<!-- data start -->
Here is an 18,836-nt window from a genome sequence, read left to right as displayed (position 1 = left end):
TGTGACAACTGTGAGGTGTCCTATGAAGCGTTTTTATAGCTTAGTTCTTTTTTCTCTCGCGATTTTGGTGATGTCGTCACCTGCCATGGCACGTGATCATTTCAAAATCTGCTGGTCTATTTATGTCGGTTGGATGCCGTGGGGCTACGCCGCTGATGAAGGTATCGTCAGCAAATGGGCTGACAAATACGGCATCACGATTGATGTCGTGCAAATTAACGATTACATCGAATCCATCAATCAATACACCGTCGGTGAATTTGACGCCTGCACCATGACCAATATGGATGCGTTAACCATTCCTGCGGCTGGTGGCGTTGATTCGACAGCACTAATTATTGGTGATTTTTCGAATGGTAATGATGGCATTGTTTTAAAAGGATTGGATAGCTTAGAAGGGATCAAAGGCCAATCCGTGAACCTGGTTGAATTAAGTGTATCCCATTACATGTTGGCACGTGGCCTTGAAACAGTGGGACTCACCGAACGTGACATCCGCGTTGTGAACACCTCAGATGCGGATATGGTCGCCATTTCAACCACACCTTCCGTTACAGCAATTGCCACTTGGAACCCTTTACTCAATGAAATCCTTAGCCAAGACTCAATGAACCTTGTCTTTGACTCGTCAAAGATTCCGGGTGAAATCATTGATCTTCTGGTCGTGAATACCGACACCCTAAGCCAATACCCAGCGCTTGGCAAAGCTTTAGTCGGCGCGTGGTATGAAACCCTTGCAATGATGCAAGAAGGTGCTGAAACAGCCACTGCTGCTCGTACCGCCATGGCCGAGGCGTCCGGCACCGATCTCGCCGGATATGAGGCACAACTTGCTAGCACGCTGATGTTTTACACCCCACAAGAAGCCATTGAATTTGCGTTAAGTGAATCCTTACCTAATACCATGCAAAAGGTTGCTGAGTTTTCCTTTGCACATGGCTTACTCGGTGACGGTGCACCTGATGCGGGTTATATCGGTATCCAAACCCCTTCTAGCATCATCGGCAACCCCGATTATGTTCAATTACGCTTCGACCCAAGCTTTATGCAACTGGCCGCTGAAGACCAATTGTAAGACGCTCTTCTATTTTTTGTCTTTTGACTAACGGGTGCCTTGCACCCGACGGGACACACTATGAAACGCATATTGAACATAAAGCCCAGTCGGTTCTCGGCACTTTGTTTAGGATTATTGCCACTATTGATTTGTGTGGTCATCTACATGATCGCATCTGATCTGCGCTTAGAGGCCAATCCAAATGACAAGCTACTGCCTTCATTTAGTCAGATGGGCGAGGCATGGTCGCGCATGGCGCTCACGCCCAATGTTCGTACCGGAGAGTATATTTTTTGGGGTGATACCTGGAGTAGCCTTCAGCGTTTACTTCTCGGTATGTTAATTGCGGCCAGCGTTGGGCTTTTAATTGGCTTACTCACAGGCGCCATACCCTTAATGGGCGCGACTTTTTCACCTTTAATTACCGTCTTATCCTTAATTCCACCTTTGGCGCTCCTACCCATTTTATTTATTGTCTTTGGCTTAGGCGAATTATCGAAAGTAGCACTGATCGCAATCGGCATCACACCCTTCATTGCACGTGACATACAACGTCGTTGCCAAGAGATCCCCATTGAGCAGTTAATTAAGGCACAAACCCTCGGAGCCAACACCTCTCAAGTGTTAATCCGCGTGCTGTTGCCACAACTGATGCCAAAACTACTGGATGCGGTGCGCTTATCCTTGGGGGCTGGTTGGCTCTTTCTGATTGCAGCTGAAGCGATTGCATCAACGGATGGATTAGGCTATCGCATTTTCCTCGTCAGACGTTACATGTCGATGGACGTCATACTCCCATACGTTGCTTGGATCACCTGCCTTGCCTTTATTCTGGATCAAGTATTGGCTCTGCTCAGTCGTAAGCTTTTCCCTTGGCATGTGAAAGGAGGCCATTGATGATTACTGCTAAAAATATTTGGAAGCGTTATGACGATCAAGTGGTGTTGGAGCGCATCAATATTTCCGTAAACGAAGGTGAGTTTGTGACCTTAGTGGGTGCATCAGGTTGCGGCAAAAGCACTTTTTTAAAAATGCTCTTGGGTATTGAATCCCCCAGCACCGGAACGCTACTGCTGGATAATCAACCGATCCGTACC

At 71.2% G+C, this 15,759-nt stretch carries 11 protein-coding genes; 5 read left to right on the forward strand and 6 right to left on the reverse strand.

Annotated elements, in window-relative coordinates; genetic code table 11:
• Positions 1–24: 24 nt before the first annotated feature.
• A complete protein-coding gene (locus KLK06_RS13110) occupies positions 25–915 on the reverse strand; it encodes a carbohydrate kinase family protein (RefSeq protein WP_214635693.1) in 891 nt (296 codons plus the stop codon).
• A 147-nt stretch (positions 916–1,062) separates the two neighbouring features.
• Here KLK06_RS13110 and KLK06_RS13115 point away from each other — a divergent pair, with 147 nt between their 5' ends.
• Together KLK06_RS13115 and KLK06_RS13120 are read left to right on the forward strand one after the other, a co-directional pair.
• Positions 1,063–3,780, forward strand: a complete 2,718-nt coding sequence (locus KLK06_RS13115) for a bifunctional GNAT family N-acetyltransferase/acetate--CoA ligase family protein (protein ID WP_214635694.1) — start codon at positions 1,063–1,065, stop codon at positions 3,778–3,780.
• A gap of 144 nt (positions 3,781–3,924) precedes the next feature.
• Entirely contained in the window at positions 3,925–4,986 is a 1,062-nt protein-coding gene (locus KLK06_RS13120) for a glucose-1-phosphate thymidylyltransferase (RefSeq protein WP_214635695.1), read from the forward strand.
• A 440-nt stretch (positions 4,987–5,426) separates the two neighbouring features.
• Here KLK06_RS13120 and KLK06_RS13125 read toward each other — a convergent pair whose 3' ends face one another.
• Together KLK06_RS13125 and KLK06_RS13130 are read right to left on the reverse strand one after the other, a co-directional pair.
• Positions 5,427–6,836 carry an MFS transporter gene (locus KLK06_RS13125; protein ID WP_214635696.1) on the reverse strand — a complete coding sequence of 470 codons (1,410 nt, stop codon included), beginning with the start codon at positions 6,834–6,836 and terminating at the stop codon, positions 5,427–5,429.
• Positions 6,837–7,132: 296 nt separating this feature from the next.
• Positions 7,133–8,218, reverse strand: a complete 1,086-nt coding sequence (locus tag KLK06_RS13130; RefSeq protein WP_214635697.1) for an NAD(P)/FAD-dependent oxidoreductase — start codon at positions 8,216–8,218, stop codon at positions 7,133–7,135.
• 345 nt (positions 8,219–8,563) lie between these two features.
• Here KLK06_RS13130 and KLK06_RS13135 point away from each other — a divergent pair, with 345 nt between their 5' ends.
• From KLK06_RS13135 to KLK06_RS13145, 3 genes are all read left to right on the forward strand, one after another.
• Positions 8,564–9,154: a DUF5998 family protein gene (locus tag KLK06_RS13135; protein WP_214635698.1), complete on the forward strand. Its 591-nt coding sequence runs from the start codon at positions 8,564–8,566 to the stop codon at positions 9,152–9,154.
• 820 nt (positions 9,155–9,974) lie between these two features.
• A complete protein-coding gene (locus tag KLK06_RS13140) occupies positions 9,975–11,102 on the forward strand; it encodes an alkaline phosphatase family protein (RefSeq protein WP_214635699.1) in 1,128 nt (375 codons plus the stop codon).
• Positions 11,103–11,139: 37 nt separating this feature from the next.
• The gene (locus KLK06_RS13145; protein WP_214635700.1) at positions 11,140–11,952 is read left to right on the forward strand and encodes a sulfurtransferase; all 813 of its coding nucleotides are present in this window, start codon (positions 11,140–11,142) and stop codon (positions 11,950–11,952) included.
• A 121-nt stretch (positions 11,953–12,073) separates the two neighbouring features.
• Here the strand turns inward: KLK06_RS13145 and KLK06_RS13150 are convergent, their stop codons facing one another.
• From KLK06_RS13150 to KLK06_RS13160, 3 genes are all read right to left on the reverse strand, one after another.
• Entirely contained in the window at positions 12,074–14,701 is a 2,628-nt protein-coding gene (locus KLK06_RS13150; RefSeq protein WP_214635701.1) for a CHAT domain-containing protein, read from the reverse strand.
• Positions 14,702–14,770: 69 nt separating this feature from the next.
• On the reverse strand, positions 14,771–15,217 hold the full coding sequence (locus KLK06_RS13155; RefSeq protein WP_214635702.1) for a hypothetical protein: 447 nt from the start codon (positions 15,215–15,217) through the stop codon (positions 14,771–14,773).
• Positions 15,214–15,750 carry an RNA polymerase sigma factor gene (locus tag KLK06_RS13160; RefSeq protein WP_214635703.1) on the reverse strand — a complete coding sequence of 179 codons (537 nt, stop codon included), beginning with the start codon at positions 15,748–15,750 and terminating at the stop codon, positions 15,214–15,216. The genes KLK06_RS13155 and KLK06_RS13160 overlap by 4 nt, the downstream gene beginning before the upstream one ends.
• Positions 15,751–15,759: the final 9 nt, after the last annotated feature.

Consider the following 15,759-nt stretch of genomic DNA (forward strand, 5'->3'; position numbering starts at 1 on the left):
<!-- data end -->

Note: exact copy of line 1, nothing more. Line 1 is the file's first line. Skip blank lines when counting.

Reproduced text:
Here is an 18,836-nt window from a genome sequence, read left to right as displayed (position 1 = left end):